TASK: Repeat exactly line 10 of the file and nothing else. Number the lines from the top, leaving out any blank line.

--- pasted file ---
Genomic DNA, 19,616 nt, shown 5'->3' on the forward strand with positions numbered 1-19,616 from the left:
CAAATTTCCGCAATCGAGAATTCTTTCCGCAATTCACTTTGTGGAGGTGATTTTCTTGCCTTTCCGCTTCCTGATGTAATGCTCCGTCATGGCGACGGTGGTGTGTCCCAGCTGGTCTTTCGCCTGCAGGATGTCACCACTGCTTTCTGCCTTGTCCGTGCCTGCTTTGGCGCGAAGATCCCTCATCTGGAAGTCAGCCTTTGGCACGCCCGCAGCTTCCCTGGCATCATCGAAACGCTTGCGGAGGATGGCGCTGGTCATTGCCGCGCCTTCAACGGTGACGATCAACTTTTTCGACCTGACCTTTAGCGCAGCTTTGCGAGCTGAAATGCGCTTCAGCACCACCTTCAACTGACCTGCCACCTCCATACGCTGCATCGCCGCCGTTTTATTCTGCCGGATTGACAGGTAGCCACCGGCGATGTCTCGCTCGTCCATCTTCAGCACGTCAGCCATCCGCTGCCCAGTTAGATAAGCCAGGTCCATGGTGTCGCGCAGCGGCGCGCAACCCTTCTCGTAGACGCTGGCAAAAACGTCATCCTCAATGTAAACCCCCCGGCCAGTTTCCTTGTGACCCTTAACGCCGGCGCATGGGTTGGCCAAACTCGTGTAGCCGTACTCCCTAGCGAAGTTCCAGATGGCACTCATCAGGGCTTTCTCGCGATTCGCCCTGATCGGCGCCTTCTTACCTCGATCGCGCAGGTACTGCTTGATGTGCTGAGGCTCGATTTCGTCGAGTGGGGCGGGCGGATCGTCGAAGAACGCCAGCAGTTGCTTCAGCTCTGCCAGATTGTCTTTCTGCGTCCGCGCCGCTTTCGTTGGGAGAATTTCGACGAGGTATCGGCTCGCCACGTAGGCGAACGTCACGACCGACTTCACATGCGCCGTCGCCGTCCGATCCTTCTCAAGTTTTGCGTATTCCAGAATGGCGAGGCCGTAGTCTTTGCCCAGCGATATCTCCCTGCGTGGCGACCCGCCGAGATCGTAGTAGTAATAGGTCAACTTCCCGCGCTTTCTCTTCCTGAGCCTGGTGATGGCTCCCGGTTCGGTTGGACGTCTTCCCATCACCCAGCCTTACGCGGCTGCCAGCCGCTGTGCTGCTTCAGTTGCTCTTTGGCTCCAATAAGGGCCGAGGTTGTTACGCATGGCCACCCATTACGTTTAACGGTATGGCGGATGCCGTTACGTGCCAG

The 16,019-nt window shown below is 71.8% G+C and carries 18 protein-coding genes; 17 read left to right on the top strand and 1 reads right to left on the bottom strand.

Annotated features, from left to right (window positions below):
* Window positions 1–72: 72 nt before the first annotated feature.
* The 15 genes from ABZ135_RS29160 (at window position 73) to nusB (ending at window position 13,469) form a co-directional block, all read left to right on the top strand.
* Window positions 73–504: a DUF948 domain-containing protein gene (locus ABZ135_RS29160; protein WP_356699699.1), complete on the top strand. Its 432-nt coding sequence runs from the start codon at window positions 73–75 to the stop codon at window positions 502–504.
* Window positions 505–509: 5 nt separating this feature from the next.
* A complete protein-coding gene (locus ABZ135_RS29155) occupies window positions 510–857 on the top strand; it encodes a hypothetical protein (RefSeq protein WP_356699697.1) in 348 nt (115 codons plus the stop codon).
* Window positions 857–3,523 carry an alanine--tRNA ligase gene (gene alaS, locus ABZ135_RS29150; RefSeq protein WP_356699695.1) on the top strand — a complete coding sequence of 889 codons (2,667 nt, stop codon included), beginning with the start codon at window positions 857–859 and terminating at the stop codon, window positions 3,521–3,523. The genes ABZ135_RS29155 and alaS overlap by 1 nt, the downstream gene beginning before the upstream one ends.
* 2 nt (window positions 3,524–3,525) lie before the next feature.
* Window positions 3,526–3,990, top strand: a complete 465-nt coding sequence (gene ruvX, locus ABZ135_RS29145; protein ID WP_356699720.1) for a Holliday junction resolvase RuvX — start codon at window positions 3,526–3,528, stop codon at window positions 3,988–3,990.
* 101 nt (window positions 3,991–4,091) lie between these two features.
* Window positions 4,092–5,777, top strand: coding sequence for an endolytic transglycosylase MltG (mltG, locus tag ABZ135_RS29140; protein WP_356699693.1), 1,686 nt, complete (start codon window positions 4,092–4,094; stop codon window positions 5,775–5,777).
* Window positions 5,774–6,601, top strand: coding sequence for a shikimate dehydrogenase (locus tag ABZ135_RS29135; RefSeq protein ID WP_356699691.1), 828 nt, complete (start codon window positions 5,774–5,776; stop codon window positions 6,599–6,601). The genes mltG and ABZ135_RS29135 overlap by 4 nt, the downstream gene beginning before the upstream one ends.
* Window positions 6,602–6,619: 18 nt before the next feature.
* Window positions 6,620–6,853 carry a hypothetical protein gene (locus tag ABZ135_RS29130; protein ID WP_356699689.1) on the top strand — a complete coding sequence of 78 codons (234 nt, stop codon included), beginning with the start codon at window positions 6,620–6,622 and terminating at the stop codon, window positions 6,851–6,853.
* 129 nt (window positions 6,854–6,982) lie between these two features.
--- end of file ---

* Window positions 857–3,523 carry an alanine--tRNA ligase gene (gene alaS, locus ABZ135_RS29150; RefSeq protein WP_356699695.1) on the top strand — a complete coding sequence of 889 codons (2,667 nt, stop codon included), beginning with the start codon at window positions 857–859 and terminating at the stop codon, window positions 3,521–3,523. The genes ABZ135_RS29155 and alaS overlap by 1 nt, the downstream gene beginning before the upstream one ends.